Upset Prevention and Recovery Training (UPRT)
Last week at EATS there was significant discussion on the requirements regarding upset prevention recovery training (UPRT) for both training organizations and training devices. As I have been involved with UPRT through several committees, in this blog post I want to clarify not only the background but also the intent of EU rules on UPRT which will be going into effect in December of this year. Additionally, I will discuss the use of devices for UPRT training because there are significant misunderstandings in this area as well.
As I mentioned, I have been involved in many FAA Aviation Rulemaking Committees (ARC), especially ARC 208 dealing with stall and upset training. I have also chaired the ICAO Loss Of Control Avoidance and Recovery training (LOCART) initiative and the EASA Rulemaking Tasks (RMT) 0581 and 0582 on UPRT requirements.
Loss of Control – Inflight (LOCI) has been the major contributor to fatalities in aviation for a considerable amount of time. Well known events such as AA 583 in New York, AF 447 over the Atlantic and Colgan Air flight 3407 have been highly public. The latter also led to regulation from the U.S. House of Representatives and later to U.S. law 111-216. In this law, under section 208 of Title II, amongst other recommendations, there are additional requirements on “stall and upset recognition and recovery training”. ARC 208, formed through this regulation, was tasked with the writing of the FAA requirements based on the wording of the legislation. Quickly we realized that combining efforts of this ARC with an ICAO panel would put us in a better position to establish a safer global aviation training standard on this issue.
This effort became LOCART, in which ICAO, the FAA, EASA and many other national aviation authorities cooperated. Major airplane manufacturers, a significant number of operators, training experts, safety boards, simulator experts and human factor professionals also took part in the initiative, leading to a large expert panel with backgrounds and expertise in all the relevant areas.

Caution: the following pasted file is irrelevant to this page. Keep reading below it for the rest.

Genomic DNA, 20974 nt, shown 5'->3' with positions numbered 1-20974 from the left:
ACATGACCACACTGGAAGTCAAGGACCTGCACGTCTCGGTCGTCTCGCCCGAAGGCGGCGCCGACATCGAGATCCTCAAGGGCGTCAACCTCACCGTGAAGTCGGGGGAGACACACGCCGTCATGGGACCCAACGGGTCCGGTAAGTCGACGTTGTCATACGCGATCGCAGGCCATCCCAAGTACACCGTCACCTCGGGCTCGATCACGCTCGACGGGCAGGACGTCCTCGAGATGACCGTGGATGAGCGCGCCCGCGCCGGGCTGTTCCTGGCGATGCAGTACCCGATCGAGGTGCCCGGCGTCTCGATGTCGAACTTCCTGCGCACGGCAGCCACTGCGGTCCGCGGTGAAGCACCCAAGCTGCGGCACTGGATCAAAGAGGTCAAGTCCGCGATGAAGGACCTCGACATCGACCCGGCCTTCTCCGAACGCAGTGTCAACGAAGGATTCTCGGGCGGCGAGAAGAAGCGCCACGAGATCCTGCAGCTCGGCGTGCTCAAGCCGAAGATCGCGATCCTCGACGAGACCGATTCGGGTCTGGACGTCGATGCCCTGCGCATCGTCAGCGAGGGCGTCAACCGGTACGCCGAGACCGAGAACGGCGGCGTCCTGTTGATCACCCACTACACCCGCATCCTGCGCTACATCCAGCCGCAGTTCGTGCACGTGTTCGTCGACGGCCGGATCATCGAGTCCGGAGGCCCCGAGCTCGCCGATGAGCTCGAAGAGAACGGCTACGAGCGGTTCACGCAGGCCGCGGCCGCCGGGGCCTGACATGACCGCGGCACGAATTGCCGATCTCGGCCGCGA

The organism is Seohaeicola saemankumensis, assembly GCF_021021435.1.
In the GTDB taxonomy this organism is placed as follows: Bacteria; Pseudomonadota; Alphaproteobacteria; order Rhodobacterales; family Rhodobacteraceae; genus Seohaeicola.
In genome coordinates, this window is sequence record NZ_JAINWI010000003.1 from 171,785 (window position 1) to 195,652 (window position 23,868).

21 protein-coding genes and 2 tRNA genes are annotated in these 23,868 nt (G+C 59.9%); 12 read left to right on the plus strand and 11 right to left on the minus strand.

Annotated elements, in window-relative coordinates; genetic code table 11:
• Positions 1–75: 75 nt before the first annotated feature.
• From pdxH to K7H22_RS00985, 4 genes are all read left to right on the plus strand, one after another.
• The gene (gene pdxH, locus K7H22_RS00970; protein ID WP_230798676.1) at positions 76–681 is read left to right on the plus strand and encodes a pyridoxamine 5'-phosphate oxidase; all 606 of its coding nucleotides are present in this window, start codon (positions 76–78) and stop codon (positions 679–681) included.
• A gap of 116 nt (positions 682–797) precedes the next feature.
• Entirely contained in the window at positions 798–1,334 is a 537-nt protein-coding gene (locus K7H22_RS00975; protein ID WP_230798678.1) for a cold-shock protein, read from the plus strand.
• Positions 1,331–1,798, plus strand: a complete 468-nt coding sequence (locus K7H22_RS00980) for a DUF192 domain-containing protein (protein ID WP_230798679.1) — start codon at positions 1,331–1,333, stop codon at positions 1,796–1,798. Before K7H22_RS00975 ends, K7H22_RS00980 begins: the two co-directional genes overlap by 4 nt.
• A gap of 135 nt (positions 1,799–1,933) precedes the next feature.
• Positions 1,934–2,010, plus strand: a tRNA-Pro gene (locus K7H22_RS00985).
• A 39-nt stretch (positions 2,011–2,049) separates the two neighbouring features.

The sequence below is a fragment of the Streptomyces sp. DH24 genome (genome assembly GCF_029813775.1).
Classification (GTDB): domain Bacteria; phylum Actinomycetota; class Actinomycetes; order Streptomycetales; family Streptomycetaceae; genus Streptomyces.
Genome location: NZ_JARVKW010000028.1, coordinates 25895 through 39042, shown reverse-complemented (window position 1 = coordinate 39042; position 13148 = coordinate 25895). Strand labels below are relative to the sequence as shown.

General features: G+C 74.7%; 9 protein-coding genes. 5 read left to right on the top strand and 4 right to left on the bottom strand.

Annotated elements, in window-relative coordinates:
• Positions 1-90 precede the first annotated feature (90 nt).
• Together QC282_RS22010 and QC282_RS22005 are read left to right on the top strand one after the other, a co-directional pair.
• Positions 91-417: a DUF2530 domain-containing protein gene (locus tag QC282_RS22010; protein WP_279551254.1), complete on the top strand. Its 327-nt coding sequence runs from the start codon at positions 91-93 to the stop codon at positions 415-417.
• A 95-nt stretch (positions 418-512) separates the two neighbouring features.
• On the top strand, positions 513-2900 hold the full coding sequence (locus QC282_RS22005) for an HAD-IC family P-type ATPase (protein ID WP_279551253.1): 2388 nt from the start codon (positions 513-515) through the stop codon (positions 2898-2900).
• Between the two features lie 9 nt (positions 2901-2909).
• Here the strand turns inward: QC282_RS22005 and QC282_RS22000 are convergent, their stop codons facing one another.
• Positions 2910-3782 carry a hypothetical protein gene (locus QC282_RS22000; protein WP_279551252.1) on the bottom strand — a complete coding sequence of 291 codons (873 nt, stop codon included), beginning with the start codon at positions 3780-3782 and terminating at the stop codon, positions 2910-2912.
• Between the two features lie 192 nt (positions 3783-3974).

Together with the International Committee for Aviation Training in Extended Envelopes (ICATEE) initiative of the Royal Aeronautical Society, we combined forces to draft what later became ICAO document 10011, the “MANUAL ON AEROPLANE UPSET PREVENTION AND RECOVERY TRAINING”, which was first published in 2014.
Based on the new training guidelines, supporting prevention as the most important and primary action needed, the airplane original equipment manufacturers (OEMs) also worked together to publish the “AIRPLANE UPSET PREVENTION & RECOVERY TRAINING AID (Rev 3)”.
As ICAO changes need to be interpreted and incorporated at national and transnational levels, EASA formed the RMT 0581/058 in 2015. RMT 0581/0582 performs work for the EU by taking advantage of the effort and documents produced by ICAO and the airplane OEMs. It also takes advice from all relevant sectors of industry including EASA and national aviation authorities to ensure a widely accepted and workable incorporation of UPRT training will ensue. The outcomes of this task have already been incorporated at an early stage (entry into force in 2016) for recurrent training but will also become effective in December of this year for licensing training. Incorporated in these changes are an on-airplane “Advanced UPRT training course (FCL 745 (a)”, including specific requirements for training of instructors providing this course to minimize risk. Details of these requirements can be found in FCL.915 (e).
Additionally, requirements to include type specific UPRT training during the type rating have been added based on ICAO Doc 10011. A pilot’s first type rating will require completion of the above mentioned FCL.745 (a) course starting December 20th of this year. Those that already have an EASA type rating will not need to complete this course.